“I’m so embarrassed that I thought I was a failure at age 30,” Austin comedy writer Wendi Aarons told me over Zoom recently, recalling how she’d let go of her Hollywood writing dreams in her late 20s. What she didn’t realize then was just how much writing she’d do in the decades to come. Now in her 50s, Aarons is releasing her second book within four months.
The first, “Ginger Mancino, Kid Comedian,” a middle-grade book about the challenges of middle school, was released in June on Bookbar Press. The second, “I’m Wearing Tunics Now: on Growing Older, Better, and a Hell of Lot Louder,” is out on Nov. 15 on Andrews McMeel Press.
“[‘Tunics’ is] about how much you grow between 30 and 50,” she told me.
A sort of hybrid memoir and comedy book, “Tunics” follows Aarons’ journey precisely through those decades from the days she first traded California for Austin (it was the 90s, before Austin was overrun by Californians–relax!) to finding herself as a writer amidst an otherwise quiet family life.
“My path from 30 to 50 wasn’t all that exciting, but there were small, relatable victories,” she said. But Aarons didn’t have some grandiose transformation, “Eat, Pray, Love”-style. She started writing short humor pieces sharing exaggerated versions of her frustration and submitting them to outlets like storied satire site “McSweeney’s Internet Tendency.”
As she tells it, her writing came as much from a desire to connect as to carve out a space that was hers. As she explains in “Tunics,” she’d found she was too quiet and normal for LA, yet not “normal” enough for the mom mafia of her Austin suburb, leaving her without a solid feeling of community.
Writing funny prose pieces about the things that irritated her — sample headline: “Welcome to the Middle-Aged Restaurant, Please Stop Complaining” — helped Aarons find other writers and friends who got her point of view. “It was just putting myself out there more and finding the people who understood me,” she said.
Her first McSweeney’s piece, “An Open Letter to Mr. James Thatcher, Brand Manager, Proctor and Gamble” — a missive about the absurdities of maxi-pad advertising — went viral in 2007. Soon, she was writing jokes for outlets like “US Weekly.”
“Tunics” focuses on the less noticeable transitions and conflicts, like dealing with a judgey suburban mom crew, the agony of job searching in your 40s, and getting involved in activism, like the 2013 Stand With Wendy protests at the Texas Capitol, for the first time in her life.
“There’s so much growth between 40 and 50 where you don’t worry about what other people think of you, and that’s very freeing,” says Aarons.
But especially reassuring is the swagger she writes of gaining when she found herself slowly becoming invisible to men after a lifetime of feeling limited by their gaze. (A limitation, no doubt, that many women can relate to no matter their age.)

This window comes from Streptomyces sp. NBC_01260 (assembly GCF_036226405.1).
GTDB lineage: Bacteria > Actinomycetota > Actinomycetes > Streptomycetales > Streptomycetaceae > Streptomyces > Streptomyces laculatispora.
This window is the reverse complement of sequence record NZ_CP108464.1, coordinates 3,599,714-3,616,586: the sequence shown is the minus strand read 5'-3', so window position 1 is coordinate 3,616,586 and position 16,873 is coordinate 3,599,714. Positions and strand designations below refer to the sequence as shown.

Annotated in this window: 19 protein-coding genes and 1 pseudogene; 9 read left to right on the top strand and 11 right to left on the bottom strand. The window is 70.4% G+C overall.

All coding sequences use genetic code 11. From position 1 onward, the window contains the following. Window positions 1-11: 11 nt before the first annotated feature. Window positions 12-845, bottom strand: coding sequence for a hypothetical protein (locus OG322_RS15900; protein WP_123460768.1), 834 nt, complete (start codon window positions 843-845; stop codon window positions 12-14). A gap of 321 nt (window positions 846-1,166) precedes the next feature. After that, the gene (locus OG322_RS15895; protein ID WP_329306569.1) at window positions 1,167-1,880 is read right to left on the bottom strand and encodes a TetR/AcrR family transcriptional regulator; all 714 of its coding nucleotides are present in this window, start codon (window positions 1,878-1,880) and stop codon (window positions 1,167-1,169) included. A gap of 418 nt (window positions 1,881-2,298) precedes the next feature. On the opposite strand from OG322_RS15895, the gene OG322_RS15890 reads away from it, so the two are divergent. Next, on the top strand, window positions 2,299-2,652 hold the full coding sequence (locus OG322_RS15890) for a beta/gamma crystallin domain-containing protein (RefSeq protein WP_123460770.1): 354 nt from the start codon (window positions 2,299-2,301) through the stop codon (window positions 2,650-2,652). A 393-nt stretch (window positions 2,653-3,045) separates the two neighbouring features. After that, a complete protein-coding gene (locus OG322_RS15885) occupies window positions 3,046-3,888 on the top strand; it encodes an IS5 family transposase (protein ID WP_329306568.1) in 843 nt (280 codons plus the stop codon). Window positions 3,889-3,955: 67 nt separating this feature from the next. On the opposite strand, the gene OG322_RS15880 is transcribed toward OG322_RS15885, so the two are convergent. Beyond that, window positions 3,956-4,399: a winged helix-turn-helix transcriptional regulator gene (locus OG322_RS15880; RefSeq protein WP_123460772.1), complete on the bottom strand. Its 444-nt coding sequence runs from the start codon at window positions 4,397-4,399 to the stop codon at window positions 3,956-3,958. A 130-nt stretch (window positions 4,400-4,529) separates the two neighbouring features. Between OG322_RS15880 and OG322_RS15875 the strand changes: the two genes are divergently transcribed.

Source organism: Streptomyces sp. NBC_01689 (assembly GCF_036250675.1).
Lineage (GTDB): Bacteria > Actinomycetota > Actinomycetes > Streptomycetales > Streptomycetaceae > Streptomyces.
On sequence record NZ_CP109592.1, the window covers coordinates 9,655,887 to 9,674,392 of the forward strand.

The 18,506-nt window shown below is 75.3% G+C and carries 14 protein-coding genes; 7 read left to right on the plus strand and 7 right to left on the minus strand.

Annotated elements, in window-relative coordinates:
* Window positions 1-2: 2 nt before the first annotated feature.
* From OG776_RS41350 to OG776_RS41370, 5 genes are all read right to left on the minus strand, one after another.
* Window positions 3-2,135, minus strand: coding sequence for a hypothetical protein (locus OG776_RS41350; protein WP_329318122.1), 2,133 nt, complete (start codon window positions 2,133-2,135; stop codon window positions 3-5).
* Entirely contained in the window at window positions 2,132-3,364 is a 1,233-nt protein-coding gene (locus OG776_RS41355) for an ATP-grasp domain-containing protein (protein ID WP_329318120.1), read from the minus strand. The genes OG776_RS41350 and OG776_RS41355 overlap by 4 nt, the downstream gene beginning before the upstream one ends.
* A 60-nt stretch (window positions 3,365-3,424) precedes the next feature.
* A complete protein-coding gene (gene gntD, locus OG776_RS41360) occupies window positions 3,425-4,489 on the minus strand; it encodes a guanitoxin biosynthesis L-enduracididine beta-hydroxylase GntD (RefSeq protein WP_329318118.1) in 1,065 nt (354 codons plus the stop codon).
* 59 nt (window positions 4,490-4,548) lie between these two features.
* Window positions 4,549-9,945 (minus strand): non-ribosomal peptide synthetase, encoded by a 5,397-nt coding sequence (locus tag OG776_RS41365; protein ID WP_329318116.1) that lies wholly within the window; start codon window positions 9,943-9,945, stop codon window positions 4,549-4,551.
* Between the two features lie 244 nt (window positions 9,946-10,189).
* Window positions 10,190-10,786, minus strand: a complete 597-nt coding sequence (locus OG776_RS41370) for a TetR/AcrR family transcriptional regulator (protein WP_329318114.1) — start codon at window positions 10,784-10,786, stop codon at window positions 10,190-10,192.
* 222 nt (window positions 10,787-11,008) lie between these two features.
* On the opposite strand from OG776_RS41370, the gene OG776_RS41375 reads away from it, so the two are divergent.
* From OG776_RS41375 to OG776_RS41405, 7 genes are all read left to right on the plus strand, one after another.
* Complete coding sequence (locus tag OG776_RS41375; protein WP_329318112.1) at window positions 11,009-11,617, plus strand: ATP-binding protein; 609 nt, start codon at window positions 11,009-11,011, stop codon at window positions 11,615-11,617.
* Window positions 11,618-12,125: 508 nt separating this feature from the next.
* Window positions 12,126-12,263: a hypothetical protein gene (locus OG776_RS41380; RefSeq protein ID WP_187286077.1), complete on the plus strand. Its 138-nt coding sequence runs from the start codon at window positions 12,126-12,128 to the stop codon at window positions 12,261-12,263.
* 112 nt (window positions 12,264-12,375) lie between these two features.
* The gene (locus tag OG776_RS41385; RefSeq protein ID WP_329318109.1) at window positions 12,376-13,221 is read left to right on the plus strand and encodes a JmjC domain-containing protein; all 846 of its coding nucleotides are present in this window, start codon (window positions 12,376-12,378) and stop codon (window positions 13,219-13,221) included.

As she describes a trip to Vegas with some other female writers, “Nobody looked twice or even once at us. We could have robbed $50 million from the vault at Caesar’s palace because we probably wouldn’t have even been seen on the security cameras… I felt untouchable. Is that what men feel like all the time? Like they can just take up space unapologetically?”
Aarons found that going unnoticed was far more gratifying than she’d expected. “It’s given me too much bravado,” she laughed when I asked her about it. “I’m gonna get punched at some point.”
With her middle grade book, “Ginger Mancino,” she takes turns toward fiction. The story follows a bubbly child comedian forced to start middle school when her career takes a dive.
The inspiration came from Aarons’ own inclinations as a kid. She had obsessed over comedy, but because it wasn’t encouraged in girls, she didn’t think of herself as a comedy nerd until adulthood.
She became interested in creating a character that was both a girl and funny, to encourage young women to recognize their goofiness as a strength. “The more I worked on [Ginger],” she told me, “the more impassioned I became thinking about how girls aren’t encouraged to be funny growing up and how once girls turn 13, they start to lose their goofy selves. I wanted to encourage them to keep that personality.”
In fact, the first publisher that took interest in the book had requested she make the main character a boy. Aarons refused.
“I want girls and women to use that funny voice and appreciate that voice in other women. I want girls to accept that side of themselves — to know that it’s brave to be funny. Any time you say something funny, it’s an act of bravery because you don’t know how it’ll be received.”
At first blush, Aarons’ two books cover experiences so different you’d think they couldn’t come from the same author. But Aarons saw the similarities instead. Both adolescence and middle age are viewed as awkward transitionary phases that everyone needs to get through as quickly as possible.
Notably, pop culture treats both life stages as desperately uncool, so they’re generally ignored.
“They’re more maligned,” Aarons told me. “Puberty is uncomfortable; it’s awkward. Middle age can be, too. You suddenly don’t look the way you’ve always looked or you don’t feel the same way.”
Likewise the teen years and midlife share a search for identity. “You’re just trying to find your spot in the world. It’s finding your footing,” Aarons explained.
But ultimately, both her books focus on the importance of friendship for girls and women. “I want them to realize how important friends are,” Aarons said of her hopes for her readers. “They really can be life-saving and life-changing. You’re never too old to find someone that you can hang out with all the time.”
Aarons will have a reading, author discussion, and book signing at Book People at 7 p.m. Oct. 22 to celebrate the release of “I’m Wearing Tunics Now.” Get tickets here.